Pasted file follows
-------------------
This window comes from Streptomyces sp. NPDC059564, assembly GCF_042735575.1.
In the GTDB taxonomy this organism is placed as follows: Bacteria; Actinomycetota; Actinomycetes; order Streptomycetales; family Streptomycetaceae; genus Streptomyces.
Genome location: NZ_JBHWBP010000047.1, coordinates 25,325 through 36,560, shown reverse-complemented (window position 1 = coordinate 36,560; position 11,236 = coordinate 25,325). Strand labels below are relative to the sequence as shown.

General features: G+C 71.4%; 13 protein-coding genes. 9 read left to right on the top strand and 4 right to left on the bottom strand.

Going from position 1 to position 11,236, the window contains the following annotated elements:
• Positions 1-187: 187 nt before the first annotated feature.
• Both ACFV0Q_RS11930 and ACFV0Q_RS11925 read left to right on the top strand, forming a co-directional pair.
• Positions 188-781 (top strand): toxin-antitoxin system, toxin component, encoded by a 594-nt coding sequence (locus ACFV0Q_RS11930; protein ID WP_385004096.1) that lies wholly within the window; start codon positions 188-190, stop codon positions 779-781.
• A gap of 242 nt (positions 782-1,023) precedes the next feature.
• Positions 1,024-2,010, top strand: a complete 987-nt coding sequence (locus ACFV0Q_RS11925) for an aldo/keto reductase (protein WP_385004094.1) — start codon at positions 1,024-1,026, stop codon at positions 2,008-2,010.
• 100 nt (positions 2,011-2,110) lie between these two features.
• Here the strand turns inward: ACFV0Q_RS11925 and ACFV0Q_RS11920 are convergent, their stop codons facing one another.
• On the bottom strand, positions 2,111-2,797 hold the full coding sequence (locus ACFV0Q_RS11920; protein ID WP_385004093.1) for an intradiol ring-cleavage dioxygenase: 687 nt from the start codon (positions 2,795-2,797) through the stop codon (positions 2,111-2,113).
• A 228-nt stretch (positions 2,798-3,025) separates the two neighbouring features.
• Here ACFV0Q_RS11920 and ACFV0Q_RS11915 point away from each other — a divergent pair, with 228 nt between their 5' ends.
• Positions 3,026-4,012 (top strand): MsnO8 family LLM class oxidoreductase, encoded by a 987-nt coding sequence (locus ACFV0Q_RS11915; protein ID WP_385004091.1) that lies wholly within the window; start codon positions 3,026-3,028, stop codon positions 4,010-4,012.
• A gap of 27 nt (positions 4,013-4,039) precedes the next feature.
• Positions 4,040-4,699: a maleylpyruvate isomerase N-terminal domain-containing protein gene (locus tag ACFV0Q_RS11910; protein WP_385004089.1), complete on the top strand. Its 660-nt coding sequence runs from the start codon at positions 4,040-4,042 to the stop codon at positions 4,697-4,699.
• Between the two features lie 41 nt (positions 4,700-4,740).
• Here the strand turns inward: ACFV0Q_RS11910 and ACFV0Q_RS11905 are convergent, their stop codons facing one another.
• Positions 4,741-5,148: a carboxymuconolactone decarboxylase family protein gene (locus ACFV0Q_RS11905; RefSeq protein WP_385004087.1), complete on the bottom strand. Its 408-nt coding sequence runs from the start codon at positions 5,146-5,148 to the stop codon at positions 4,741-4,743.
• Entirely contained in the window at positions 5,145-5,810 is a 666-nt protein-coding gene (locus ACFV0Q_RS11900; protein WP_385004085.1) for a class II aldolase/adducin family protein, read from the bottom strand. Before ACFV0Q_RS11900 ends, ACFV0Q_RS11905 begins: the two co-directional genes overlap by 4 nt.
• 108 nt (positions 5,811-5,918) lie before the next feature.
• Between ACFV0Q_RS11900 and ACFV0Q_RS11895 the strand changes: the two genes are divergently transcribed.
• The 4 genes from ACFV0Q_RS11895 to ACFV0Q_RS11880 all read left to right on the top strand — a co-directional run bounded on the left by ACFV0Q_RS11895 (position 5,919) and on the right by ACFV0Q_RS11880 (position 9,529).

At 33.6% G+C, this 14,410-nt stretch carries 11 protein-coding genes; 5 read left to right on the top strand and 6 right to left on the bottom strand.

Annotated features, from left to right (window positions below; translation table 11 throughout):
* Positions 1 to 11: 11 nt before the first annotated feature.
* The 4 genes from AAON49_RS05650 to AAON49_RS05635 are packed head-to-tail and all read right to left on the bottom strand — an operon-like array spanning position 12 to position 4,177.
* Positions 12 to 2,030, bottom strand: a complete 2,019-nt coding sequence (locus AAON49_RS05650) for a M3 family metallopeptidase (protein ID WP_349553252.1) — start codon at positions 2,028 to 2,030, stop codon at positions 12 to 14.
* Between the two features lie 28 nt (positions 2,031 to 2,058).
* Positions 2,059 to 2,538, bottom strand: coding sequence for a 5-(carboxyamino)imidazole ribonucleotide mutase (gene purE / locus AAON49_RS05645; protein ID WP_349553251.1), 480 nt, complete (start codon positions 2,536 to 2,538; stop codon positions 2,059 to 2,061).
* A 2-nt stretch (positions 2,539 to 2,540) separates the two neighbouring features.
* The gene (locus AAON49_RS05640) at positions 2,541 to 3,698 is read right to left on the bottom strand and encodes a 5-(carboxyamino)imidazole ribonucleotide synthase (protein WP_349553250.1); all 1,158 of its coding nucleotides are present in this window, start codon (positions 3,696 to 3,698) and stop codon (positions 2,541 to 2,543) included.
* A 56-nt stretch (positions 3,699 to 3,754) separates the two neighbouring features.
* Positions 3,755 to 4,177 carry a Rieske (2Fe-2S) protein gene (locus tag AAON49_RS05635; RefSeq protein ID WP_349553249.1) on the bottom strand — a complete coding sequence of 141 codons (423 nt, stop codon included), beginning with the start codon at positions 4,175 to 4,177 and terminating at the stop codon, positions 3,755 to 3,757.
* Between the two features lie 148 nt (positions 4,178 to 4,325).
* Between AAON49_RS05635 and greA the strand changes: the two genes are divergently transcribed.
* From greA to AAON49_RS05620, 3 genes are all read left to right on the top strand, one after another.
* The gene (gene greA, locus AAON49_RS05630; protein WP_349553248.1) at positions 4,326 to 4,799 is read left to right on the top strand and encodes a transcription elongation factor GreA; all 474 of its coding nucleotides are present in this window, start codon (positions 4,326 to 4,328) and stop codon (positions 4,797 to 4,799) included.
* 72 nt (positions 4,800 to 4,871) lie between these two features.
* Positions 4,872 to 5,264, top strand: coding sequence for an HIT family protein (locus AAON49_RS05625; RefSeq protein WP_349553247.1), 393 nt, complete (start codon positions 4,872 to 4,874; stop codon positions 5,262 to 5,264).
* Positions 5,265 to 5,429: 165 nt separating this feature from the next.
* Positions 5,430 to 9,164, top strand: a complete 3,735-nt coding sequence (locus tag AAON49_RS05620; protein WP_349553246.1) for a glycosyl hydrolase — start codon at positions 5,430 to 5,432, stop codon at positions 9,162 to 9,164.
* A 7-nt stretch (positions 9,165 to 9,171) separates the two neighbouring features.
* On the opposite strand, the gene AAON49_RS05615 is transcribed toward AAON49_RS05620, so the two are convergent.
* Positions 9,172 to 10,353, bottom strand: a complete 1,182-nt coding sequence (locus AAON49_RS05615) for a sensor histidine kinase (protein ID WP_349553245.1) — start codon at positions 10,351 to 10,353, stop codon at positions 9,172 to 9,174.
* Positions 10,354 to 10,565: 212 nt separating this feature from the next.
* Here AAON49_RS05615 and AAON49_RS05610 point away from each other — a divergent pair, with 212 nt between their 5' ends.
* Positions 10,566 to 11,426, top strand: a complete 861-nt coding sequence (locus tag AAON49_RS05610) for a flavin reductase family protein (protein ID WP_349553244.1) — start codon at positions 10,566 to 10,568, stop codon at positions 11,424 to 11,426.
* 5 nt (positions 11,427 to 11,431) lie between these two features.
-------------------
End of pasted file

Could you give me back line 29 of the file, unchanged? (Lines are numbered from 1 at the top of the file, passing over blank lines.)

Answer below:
* The 4 genes from AAON49_RS05650 to AAON49_RS05635 are packed head-to-tail and all read right to left on the bottom strand — an operon-like array spanning position 12 to position 4,177.